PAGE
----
Gestalt Principles

Gestalt principles describe how our brain takes visual elements and frames, or consolidates, them into a visual organisation that we are familiar with. We are wired to see structure and patterns; they help us make sense of our environment. The name ‘Gestalt’ was given by a group of German psychologists who developed theories about how people perceive the world around them and the power that psychology has to determine visual communication.

These principles give us a set of guidelines to help us become better information designers. Aesthetics are very important but for communications to be understood clearly, function must always come before form. Gestalt principles demonstrate that we order our experience by means of systematic order – we ‘like’ pattern, structure and logic. So, what do they mean and how do we make use of them? They help us to make design decisions about which elements will be most effective in different contexts, eg, separating elements by means of colour or distance help differentiate one set of elements from another and prevent misunderstanding and ambiguity. We can use them to direct attention to specific focal points and guide users through processes, for example.

Similarity

This principle states that if elements seem to be similar, we group them together and assume they have a common function. We have contextual clues in the picture above; we know the word is Gestalt so we are already predisposed to order the arrangement of circles into the letter ‘G’ and we easily accept it as a letter as it conforms with our letterform schemas.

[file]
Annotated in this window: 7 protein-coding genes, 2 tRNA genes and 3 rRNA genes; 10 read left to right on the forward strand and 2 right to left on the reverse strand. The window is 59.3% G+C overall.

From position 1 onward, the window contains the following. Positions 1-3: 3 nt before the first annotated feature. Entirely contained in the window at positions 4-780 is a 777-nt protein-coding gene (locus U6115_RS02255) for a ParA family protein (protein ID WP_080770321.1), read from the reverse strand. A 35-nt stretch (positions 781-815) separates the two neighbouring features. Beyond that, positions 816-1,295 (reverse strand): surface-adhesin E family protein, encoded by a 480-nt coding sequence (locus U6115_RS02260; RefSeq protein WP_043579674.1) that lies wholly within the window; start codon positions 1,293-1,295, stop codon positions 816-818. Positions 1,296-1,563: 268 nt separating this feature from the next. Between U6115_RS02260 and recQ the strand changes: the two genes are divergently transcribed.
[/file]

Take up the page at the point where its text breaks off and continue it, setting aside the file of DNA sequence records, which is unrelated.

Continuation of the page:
Common Fate

If elements appear to be moving in the same direction as being related  to one another. Our brains simply see direction and then imposes a logical progression… we could easily imagine the letter E fading out to infinity.

Continuation

When we see elements in a curve or a line, we see them as related and distinct from other elements.

Figure Ground

This principle states that we actively perceive objects as being either background or foreground. We can use this principle deliberately for interest or to direct focus mindfully. The Middle ‘T’ in the word above plays with foreground and background so you either see a table or two people’s faces.

Closure

If we are presented with seemingly disparate elements our brain tries to discern a meaningful pattern within them. In other words,  we fill in any ‘blanks’ to make something recognisable. We see a capital ‘A’ in the picture above despite it missing one side.

Proximity

The principle of proximity states that elements placed close to one another are more related than elements more distant. The power of proximity overrides colour, size and shape. Proximity is a strong guiding principle for page layout , arranging elements like images and text to create a cohesive flow.

Symmetry

This principle states that if elements are symmetrical, we perceive them as a single group or object. The letter ‘T’ above is clearly split down its vertical axis yet is still an obvious T.

Being able to consciously identify key elements of communication from your designs is a strength; there is real power that comes from being able to identify and articulate what makes your designs meaningful and strong vehicles to carry your communications with clarity. The more you become conscious of how and why your design works the better you are able to communicate.